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Monday 1 February 2021

Julie Corbett, Maritime Media Volunteer reflects on the Triple Trawler Tragedy.

It is the third week of January 2021 and I am walking towards the outskirts of east Hull. Today I want to take some photographs for a piece to share on the Maritime City project blog.

I have been thinking about taking these photographs since first applying to be a volunteer with the project. These three blocks are named St Romanus, Kingston Peridot and Ross Cleveland.

I discovered this by accident a few years ago when I had arrived too early for a meeting at the nearby school and went for a wander, reminisce, and see if the area had changed much. I had not expected to see any memorial to these trawlers in the area.

The Three Tower Blocks In East Hull 58497633Dcf87Ff6123F9179670229E1 248Ed78B6649D6Cda0Fcadc1Ac9Bc23E
Three Tower Blocks Bilton Grange Estate (Kingston upon Hull)

In 1968, I was seven and I lived on Bilton Grange Estate. It was in the winter of that year between January 11 and February 4 when what is now referred to as the ‘Triple Trawler Tragedy’ happened.

The first trawler lost with all its crew was the St. Romanus. The second lost with all hands was the Kingston Peridot and then a third trawler the Ross Cleveland sank, eighteen men were lost only one man survived.

I remember my teacher at the time talking to us about this at the time and us singing in the school assembly the hymn ‘For those in peril on the sea’.

I remember especially clearly that I was the only pupil who put their hand up when asked if anyone knew anything about fishing. My grandad was an engineer on a trawler.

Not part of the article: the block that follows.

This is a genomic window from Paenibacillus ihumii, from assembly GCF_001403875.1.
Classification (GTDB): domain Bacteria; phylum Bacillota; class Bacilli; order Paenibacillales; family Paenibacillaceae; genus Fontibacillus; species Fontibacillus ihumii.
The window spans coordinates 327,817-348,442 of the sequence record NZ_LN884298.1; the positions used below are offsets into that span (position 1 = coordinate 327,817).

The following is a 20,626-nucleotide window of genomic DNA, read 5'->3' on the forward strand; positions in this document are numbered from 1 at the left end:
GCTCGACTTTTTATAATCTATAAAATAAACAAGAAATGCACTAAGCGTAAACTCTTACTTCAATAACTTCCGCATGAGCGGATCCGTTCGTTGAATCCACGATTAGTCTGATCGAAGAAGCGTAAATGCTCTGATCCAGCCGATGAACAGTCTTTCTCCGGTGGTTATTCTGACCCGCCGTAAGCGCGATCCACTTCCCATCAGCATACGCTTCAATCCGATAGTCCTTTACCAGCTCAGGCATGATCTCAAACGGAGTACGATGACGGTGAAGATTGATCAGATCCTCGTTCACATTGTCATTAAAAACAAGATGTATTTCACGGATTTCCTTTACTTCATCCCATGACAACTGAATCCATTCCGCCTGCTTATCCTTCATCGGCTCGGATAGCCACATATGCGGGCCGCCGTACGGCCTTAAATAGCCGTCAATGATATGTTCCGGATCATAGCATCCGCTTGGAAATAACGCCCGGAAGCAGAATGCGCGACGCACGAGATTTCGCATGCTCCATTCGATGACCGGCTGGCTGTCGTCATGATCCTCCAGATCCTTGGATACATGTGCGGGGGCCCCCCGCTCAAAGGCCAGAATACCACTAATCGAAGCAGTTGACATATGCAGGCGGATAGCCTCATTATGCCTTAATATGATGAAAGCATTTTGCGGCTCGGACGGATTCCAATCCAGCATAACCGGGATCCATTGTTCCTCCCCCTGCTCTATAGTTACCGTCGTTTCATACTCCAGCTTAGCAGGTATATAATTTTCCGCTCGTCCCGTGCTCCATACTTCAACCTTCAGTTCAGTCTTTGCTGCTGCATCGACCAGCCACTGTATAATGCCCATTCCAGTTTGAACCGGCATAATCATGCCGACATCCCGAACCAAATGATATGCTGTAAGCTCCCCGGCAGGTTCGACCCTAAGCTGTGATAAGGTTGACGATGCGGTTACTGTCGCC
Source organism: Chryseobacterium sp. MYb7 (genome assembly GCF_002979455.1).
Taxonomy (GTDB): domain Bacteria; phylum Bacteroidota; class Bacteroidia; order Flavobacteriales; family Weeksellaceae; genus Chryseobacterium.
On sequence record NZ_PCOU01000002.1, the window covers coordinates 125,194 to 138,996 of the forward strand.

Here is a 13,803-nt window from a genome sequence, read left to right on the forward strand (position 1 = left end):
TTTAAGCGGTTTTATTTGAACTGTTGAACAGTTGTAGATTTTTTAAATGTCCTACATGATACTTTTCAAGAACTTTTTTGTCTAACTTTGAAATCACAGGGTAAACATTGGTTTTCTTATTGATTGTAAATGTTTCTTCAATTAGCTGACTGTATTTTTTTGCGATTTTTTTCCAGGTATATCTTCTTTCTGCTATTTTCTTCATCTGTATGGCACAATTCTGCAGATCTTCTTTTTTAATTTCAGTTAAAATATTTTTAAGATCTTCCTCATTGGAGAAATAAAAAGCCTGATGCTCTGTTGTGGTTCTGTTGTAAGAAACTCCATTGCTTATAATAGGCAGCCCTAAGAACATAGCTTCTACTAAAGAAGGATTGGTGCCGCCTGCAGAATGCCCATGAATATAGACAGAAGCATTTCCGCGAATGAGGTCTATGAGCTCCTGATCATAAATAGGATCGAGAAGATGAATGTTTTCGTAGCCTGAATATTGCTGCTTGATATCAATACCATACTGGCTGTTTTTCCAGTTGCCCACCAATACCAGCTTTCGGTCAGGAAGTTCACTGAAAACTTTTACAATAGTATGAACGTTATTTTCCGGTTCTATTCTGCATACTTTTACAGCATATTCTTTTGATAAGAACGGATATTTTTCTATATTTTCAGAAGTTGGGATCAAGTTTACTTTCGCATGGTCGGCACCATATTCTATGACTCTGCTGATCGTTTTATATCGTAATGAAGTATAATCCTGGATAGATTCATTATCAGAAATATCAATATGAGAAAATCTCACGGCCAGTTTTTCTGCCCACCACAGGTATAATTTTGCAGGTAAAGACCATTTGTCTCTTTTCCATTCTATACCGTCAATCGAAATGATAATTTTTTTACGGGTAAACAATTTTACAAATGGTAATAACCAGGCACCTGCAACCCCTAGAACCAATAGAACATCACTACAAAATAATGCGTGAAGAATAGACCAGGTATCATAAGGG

My grandparents lived in Humber Buildings, Madeley Street off Hessle Road. We visited often. I had been to the big laundry with washing piled on top of a pram, watched wrestling at the swimming baths, gone onto the dock with my Nana to pick up wages.

I had been on a trawler and drank tea with condensed milk from a huge enamel mug. My grandad was not on one of those trawlers.

On the fiftieth anniversary of the sinking of the Ross Cleveland this anchor was placed in front of the tower blocks dedicated to memory of the crews of the three trawlers.

The Memorial In East Hull B01C3D792Bec30744710E847322A824C 248Ed78B6649D6Cda0Fcadc1Ac9Bc23E
Trawler's Bower Anchor
The Anchor Memorial
The anchor
A Wreath To Remember All The Lost Trawlermen
The Memorial Plaque
The plaque in memory of the crews lost

An annual service to all honour all lost trawlermen is organised by St. Andrews Dock Fishing Heritage Group (STAND).

You will find further information about Hull’s fishing history on the STAND website: www.hullfishingheritage.org.uk

***We endeavour to make sure all the research and facts we present by staff and volunteers is accurate and checked with rigor. However, we are only human so please let us know if you spot any errors and always cross-reference your research.***